A calm descends the day after Christmas. A collective intake of breath. It’s over. Some are glad. Some are sad.
The streets are quiet. Revellers sleep. The magpies pull down tinsel draped on eaves, pulling out the shiny red and green bits to decorate their nests.
There are no cars on the road. The lack of the hum of approaching engines is disconcerting. It is as if all of the Christmas elves have stolen all the vehicles in the street and taken them for joy rides to places far away.
Cats sit on porches or front fences. Idly, languid, in a place between waking and dreaming. Some half-heartedly poke at a new ball or mouse toy, feigning disinterest as if to say :’We are above such frivolity. We are cats. We amuse ourselves.’
Little boys ride three-wheeler bikes up and down the street, telling anyone who passes: ‘Santa gave me this. Look how fast I can go.’ Teenage girls stagger in strappy sandals their feet aren’t used to, comparing new outfits.
Christmas lights flicker in windows, maybe for the last time. People take photos with a sense of urgency, frightened they have left it too long to record the Christmas cheer. The house with the glowing sleigh on the roof attracts hundreds of people. They are quiet, sombre. It is hard to accept that it will be another year before they will see the sleigh again.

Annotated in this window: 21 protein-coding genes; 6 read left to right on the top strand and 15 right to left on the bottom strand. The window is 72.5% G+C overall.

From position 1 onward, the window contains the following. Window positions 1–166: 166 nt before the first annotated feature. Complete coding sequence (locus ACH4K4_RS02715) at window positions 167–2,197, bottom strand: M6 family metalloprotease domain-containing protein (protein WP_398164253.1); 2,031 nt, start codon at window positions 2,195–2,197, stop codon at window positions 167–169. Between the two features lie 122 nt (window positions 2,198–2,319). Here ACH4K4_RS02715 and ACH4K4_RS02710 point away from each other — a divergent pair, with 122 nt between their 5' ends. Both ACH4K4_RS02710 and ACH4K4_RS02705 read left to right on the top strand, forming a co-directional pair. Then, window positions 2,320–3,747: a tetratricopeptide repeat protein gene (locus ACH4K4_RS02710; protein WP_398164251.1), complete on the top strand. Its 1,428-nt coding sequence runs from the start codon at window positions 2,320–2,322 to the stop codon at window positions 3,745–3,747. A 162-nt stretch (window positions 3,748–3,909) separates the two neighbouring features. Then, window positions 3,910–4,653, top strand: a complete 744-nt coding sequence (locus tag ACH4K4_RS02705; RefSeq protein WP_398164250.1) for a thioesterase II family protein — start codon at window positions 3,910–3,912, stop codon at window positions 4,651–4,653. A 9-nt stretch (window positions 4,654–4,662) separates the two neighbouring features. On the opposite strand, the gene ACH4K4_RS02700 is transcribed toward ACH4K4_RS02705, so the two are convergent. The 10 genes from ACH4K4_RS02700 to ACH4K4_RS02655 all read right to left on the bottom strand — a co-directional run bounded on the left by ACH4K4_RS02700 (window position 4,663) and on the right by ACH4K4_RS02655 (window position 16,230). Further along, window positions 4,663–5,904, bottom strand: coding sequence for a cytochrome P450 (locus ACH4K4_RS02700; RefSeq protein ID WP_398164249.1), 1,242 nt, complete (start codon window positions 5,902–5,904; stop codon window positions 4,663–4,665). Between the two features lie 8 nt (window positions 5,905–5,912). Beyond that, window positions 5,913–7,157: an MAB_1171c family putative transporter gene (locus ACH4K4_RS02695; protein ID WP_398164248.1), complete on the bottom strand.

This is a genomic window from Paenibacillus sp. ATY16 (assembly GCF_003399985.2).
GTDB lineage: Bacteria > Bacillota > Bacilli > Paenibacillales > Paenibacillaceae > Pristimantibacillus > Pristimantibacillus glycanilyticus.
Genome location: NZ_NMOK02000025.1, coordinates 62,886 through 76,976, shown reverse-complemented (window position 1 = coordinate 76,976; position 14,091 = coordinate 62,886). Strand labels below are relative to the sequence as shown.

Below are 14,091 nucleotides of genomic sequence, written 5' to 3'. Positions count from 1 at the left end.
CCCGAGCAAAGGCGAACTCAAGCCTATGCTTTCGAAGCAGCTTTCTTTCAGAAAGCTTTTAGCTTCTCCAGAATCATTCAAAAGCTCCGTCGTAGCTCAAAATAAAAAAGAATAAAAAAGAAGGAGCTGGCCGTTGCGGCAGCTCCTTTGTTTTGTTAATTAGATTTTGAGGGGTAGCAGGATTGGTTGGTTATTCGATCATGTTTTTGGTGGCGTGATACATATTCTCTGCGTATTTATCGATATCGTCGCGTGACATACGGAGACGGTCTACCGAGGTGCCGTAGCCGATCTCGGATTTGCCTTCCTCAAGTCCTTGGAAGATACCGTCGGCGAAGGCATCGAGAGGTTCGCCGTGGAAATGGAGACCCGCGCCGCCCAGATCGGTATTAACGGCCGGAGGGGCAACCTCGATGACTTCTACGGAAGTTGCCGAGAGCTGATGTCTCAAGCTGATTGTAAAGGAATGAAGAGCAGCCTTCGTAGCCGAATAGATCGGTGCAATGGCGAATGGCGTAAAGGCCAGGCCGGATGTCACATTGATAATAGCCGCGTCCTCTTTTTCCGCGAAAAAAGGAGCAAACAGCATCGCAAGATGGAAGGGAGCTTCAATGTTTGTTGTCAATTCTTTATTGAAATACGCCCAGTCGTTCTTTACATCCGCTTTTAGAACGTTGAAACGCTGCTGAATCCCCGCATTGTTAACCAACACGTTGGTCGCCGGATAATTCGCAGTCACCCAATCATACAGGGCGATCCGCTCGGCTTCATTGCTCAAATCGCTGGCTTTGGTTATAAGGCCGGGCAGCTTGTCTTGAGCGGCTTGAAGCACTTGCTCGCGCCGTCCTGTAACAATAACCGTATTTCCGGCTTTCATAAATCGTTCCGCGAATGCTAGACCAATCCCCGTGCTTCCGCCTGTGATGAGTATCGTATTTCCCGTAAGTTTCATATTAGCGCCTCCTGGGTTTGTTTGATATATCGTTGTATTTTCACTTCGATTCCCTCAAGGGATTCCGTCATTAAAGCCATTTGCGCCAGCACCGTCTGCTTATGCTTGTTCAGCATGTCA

People sit in the park watching their children play on the swings. For some of them their year was good, for some, bad. Smiles play on their faces regardless. The day after Christmas is a time to reconsider, it is a time for resurrecting hope.
At night the sky is swirled with coffee. Children no longer gaze out the window looking for reindeer. They are tucked up in bed full of turkey sandwiches and gingerbread cookies.
The frangipani is in full bloom now. The scent of it crackles across the dark streets, a taste of the tropics in the city. People pull blooms, white and heavy, off the trees as they walk their dogs, sniffing the flowers, dreaming of hot nights by the ocean.
A single star gleams. To the west. It is yellow white. You could find your way by that star if you needed to. You could look at it and realise that Christmas is the start of something, not the end. You could sit on your chair and watch it for hours and come to believe that if you want something badly enough, it might just happen. You could lie in bed with the curtains pulled wide open and try to catch the lustre of it on your hand. And dream.